One of the more interesting transitions in the world of film is the transition from actor to director. While working as an actor provides you ample opportunities for obtaining experience on a film set, not that many have made a smooth transition to the director's chair. I'm looking at you Johnny Depp, Eddie Murphy, and to a certain extent Mel Gibson. However, there have been some distinguished examples even if they only directed a film or two.
Clint Eastwood - Eastwood remains the most distinguished of all the current actors turned directors still making films today. From his most recent heroic true-story tale of Sully to the Academy Award winning films Million Dollar Baby and Mystic River his films are often both financially and critically successful. However, some of his more recent films have been unjustly neglected such as the J. Edgar Hoover biopic J. Edgar, and the battle of Iwo Jima drama from the perspective of the Japanese, Letters From Iwo Jima. Eastwood's career as a director didn't just begin this past decade and has been going strong for over 45 years. Be sure to check out some of his older directorial efforts like the stalker thriller Play Misty for Me and the eerie Sergio Leone influenced western High Plains Drifter.
George Clooney - It took decades for George Clooney to be taken seriously as an actor, but with his directorial debut Confessions of a Dangerous Mind, Clooney quickly established himself as someone with a strong and fecund visual eye. Clooney's second feature Good Night & Good Luck was an even greater accomplishment and garnered several Academy Award nominations including Best Director and Best Original Screenplay nominations for Clooney. The beautifully filmed black and white true story about journalist Edward R. Murrow's verbal sparring with Sen. Joseph McCarthy gave Clooney a large amount of freedom on his future projects. However his more recent efforts have not been able to replicate the success of his first two films.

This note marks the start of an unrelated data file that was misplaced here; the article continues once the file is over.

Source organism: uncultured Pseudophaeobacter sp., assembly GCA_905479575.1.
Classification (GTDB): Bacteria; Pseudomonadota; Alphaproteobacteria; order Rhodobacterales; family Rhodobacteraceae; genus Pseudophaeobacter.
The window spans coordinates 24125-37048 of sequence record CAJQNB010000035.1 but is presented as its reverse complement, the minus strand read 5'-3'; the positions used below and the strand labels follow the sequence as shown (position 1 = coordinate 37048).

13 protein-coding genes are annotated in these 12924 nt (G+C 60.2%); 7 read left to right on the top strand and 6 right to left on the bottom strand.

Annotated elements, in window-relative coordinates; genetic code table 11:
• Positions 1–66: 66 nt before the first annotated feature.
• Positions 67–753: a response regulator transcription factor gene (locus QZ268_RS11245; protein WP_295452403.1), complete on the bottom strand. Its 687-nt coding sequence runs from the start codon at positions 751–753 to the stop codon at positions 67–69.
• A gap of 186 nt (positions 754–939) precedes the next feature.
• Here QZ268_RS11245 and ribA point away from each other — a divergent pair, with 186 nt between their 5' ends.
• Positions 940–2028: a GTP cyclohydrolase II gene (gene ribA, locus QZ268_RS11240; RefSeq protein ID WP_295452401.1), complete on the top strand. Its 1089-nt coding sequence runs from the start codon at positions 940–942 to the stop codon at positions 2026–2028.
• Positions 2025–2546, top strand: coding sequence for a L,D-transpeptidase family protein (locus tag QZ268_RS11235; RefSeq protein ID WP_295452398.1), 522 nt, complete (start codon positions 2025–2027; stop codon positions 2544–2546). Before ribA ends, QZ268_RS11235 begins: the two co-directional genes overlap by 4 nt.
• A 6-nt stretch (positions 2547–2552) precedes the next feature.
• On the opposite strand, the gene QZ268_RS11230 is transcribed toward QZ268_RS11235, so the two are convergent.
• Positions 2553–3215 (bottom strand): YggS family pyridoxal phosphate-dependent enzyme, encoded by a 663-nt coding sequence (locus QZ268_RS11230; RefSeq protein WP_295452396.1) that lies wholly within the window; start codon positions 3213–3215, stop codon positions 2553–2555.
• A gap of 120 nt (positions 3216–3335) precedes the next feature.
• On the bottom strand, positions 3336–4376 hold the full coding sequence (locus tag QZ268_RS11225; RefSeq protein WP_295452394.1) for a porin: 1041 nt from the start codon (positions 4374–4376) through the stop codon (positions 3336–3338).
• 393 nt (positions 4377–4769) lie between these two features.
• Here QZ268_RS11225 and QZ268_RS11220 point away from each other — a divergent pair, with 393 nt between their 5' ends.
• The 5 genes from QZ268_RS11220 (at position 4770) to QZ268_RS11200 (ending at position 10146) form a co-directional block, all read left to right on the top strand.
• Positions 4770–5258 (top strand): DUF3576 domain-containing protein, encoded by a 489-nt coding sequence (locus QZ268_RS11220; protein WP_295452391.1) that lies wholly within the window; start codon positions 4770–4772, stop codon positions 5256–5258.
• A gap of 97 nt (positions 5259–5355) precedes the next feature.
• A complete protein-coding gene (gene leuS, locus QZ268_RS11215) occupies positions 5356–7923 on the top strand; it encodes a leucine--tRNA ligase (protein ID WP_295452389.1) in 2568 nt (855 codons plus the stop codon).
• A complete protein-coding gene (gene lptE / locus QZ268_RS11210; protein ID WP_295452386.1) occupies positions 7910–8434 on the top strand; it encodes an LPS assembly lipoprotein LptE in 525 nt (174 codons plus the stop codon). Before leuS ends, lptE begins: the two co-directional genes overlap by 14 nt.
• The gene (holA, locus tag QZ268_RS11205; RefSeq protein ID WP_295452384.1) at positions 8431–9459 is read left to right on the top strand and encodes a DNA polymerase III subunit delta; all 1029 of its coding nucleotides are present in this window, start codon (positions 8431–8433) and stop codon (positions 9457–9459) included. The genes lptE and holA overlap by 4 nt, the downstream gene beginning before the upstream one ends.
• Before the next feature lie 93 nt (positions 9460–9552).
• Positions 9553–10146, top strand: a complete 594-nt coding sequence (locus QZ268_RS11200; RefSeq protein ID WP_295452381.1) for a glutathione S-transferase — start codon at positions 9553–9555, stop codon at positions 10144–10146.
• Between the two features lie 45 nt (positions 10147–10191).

Ida Lupino - Ida Lupino had worked for years in the studio system during the 1930's and 1940's, but by the 1950's she had her eye on becoming the first woman director in the studio system. This was no small accomplishment, and Lupino even formed her own production company to produce her films. From the the social message picture, The Bigamist, to the only classic film-noir directed by a woman, Hitch-Hiker, Lupino was ahead of her time and not afraid to tackle controversial subjects.
Ivan DIxon - Known for his roles in Hogan's Heroes and such films as Nothing But a Man and A Raisin in the Sun, Dixon would on go to direct a wide variety of television show episodes, but his 1973 film The Spook Who Sat by the Door would go on to be one of the most controversial films of all time. Reportedly seized by law enforcement officials around the country, the film is the story of the first black man hired by the C.I.A. who quits the service and goes home to the south side of Chicago to start a race war with law enforcement. For years the film was bootlegged and it wasn't till 2004 when a negative of the film was found in a vault under a different name that it was released on DVD.
Marlon Brando - The greatest and mercurial leading man in Hollywood history did direct one film during his lengthy career, but it wasn't till recently that audiences could truly appreciate Brando's vision. Thanks to the Criteron company in partnership with the Film Foundation, Martin Scorsese, and Steven Spielberg a new 4K digital restoration of One-Eyed Jacks is available on DVD and Blu-ray after years of inferior versions. This expansive and nuanced widescreen western was ahead of it's time, and had a trouble production that saw the famous filmmaker Stanley Kubrick fired before Brando took over.
Charles Laughton - Saving the best for last we now come to the British actor Charles Laughton whose 1955 The Night of the Hunter is arguably one of the greatest films ever made. Laughton's expressionistic film features an iconic performance from Robert Mitchum, an unforgettable score from Walter Schumann, and it all comes together in one of the most nightmarish visions put to film.